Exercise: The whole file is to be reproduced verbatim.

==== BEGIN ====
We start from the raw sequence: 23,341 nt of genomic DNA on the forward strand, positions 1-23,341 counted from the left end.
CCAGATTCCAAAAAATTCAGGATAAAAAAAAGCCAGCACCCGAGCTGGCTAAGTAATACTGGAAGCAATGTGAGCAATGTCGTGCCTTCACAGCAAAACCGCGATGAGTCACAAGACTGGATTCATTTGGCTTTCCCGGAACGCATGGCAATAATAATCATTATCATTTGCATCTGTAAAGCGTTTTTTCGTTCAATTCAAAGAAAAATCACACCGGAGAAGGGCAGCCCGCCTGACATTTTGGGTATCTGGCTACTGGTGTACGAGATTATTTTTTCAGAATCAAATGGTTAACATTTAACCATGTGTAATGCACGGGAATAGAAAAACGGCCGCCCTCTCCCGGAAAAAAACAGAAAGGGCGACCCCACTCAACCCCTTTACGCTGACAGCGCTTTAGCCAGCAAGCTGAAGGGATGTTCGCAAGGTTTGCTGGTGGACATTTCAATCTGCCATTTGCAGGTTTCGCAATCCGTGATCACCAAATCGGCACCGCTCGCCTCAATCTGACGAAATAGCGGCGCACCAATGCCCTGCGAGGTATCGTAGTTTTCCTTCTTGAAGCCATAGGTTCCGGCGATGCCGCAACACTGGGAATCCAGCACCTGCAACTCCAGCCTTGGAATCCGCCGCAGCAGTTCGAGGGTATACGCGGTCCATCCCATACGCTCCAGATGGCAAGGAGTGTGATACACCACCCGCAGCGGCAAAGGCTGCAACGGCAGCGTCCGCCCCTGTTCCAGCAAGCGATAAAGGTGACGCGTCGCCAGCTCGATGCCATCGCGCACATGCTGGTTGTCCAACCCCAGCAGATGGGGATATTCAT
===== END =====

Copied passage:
We start from the raw sequence: 23,341 nt of genomic DNA on the forward strand, positions 1-23,341 counted from the left end.
CCAGATTCCAAAAAATTCAGGATAAAAAAAAGCCAGCACCCGAGCTGGCTAAGTAATACTGGAAGCAATGTGAGCAATGTCGTGCCTTCACAGCAAAACCGCGATGAGTCACAAGACTGGATTCATTTGGCTTTCCCGGAACGCATGGCAATAATAATCATTATCATTTGCATCTGTAAAGCGTTTTTTCGTTCAATTCAAAGAAAAATCACACCGGAGAAGGGCAGCCCGCCTGACATTTTGGGTATCTGGCTACTGGTGTACGAGATTATTTTTTCAGAATCAAATGGTTAACATTTAACCATGTGTAATGCACGGGAATAGAAAAACGGCCGCCCTCTCCCGGAAAAAAACAGAAAGGGCGACCCCACTCAACCCCTTTACGCTGACAGCGCTTTAGCCAGCAAGCTGAAGGGATGTTCGCAAGGTTTGCTGGTGGACATTTCAATCTGCCATTTGCAGGTTTCGCAATCCGTGATCACCAAATCGGCACCGCTCGCCTCAATCTGACGAAATAGCGGCGCACCAATGCCCTGCGAGGTATCGTAGTTTTCCTTCTTGAAGCCATAGGTTCCGGCGATGCCGCAACACTGGGAATCCAGCACCTGCAACTCCAGCCTTGGAATCCGCCGCAGCAGTTCGAGGGTATACGCGGTCCATCCCATACGCTCCAGATGGCAAGGAGTGTGATACACCACCCGCAGCGGCAAAGGCTGCAACGGCAGCGTCCGCCCCTGTTCCAGCAAGCGATAAAGGTGACGCGTCGCCAGCTCGATGCCATCGCGCACATGCTGGTTGTCCAACCCCAGCAGATGGGGATATTCAT